The sneaky way to beat the competition in the job search
When it comes to hiring, human resources types and hiring managers are looking for one thing aside from the skills and qualifications required to do the job. Some even say this one thing is even more important than skills and qualifications.
What is it? Cultural fit.
As a job seeker, you really need to know that HR people are all about this. I recently attended a human resources conference where HR people spent the day talking about HR things – hiring, employer branding, employee motivation – and pretty much everything came down to company culture. They are obsessed with it.
What does it mean? Different things to different people. Smart hiring managers use it to mean a team of employees with good communications and people skills who work well together and have some things in common. Less smart managers use it to mean a team of employees who all like the same things, dress similarly, and have the same ideas and views. Most, in fairness, probably fall somewhere in between – but essentially they tend to look for people with similar fashion sense, interests, etc. A friend of mine once wore a business suit to an interview in an office where everyone was wearing jeans. She knew immediately from the interviewer’s reaction that she wasn’t getting the job. I know of another company that asks candidates to rap the theme song from the Fresh Prince of Bel Air.
I think this is a silly way to hire people. But it doesn’t matter what I think. If you don’t fit in with the company culture you are pretty much dead in the water as a job candidate.
So, if you want to dramatically increase your chances of getting the jobs, research the company culture before you go in for an interview.
Find out about the dress code, what the employee demographics are, whether the work environment is fun and relaxed or more buttoned up – and what “fun” means in context. Is it volunteering at a food bank, a corporate paintball afternoon, or are they drunk and singing karaoke by 2 pm on Fridays? Are they socially conscious? Are they sports fans? Gather as much information as possible.
Then you can figure out how to show that you fit in. You might have to decide how far you want to go to fake it or, conversely, you might decide you’re not a fit for the job after all. Like, say you’re a vegan animal rights activist and their annual team building retreat is an endangered species big-game hunting trip. At least you won’t have wasted your time.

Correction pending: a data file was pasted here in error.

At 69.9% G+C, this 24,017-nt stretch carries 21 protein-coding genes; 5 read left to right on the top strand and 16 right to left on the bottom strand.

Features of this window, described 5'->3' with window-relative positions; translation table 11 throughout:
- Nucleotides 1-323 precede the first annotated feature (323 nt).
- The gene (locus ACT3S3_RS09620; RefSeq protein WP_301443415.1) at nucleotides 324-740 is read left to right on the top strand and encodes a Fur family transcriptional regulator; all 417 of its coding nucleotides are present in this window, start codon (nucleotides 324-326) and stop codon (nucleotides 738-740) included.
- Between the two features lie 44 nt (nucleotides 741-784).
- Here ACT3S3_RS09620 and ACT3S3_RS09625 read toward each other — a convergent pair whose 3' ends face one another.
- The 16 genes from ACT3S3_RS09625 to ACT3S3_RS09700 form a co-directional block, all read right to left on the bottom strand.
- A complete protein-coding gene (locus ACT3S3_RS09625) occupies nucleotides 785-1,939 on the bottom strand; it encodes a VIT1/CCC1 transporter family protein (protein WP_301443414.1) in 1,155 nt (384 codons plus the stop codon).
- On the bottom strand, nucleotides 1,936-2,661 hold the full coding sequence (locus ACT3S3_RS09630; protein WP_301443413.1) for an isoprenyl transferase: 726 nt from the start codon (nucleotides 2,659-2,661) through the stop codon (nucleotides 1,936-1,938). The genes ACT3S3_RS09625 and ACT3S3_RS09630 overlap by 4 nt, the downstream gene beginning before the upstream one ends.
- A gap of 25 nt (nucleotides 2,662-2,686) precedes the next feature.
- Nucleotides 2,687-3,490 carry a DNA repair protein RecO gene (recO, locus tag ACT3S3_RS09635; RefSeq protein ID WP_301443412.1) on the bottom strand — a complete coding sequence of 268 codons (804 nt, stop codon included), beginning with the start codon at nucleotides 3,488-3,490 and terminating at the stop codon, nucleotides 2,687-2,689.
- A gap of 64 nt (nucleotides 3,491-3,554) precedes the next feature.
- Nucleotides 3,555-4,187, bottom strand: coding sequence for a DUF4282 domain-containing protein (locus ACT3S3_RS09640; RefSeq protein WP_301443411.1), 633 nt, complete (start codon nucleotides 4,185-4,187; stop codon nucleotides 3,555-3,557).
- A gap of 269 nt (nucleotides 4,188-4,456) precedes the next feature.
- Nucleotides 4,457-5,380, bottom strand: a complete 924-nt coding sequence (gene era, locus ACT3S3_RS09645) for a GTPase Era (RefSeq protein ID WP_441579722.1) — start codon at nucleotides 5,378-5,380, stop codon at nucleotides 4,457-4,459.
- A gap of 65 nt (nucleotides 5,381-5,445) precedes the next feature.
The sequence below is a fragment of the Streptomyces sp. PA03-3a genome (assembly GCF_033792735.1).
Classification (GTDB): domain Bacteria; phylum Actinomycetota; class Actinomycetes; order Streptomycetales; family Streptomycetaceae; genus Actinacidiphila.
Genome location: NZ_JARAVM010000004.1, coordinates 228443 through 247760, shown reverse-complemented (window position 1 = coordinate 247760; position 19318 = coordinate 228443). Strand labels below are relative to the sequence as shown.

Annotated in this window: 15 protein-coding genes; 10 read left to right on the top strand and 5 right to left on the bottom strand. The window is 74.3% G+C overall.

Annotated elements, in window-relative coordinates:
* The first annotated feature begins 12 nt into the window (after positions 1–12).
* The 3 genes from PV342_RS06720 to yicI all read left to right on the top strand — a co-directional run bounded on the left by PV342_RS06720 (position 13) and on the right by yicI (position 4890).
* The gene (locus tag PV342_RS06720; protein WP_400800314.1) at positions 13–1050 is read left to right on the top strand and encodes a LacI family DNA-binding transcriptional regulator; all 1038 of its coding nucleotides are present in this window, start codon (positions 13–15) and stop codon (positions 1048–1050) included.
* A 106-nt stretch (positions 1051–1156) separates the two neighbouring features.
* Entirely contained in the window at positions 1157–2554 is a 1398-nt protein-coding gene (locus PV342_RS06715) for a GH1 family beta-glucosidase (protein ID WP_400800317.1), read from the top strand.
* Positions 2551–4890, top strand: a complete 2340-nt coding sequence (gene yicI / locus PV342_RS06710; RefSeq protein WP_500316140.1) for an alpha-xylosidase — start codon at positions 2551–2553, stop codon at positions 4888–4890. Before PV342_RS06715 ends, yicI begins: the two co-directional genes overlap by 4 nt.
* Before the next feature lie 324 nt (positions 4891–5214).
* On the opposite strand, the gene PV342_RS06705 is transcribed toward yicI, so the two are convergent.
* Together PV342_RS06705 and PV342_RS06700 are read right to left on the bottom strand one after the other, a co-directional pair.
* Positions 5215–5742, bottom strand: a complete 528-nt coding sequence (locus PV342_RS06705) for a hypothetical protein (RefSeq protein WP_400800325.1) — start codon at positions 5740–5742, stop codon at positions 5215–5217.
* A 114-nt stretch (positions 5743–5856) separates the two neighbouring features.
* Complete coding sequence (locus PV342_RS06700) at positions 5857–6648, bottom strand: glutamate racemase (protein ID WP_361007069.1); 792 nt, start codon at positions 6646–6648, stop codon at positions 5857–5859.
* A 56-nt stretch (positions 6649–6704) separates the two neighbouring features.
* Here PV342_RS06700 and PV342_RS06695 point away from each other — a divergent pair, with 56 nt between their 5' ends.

Here are seven ways to research the company culture.
Glassdoor: Check out company pages and company reviews on Glassdoor. Here you can contrast how an organization presents its employer brand – if they have their own employer page – with what actual employees say about the workplace in anonymous reviews.
Tap your social network: You might know people who work there or have worked there in the past, particularly if you have friends in the same industry as you and if your network is large. Check your LinkedIn contacts as well as your Twitter and Facebook friends – and those on any other social media. Send a message saying you’ve got an interview and are wondering what it’s like to work there. Most people want to be helpful and will tell you what you want to know. See who is Tweeting about the company and what they are saying.
Check the company website: You will be doing this anyway, of course, when researching the company and role. While finding out what the business does and what the job entails, see what the workplace looks like in pictures, read the mission statement, check for corporate social responsibility initiatives.
Google. Google the company and find out everything you can. See if they’re in the news. Are they innovative and exciting? Are they hipsters or middle-aged ladies? Who is the CEO or president? What do they look like? What is important to them?
YouTube. See if the company has a YouTube channel. Often they will have a “Come work for us!” type video showcasing the workplace.
Pretend you’re taking a survey. Be sneaky. Call up reception or send a message from an invented Gmail address and say you’re from some imaginary fashion website and that you’re doing a story on what business casual means in different industries. Ask what people wear to work in the office. Note: hide your phone number and if you get passed off to a media relations department, abort mission. It might work, though.
Go there. Go check out the offices. Hang around outside and have a coffee and watch employees come and go. This won’t work if the office is in a 20-story building and you don’t know where people are coming and going from but it will in other situations.
Sure that might seems extreme to some. But if you want the job, you’ll work for it.
I’m sure you can come up with your sleuthing ideas. Let us now if you think of any great ones.
Good luck, Sherlocks.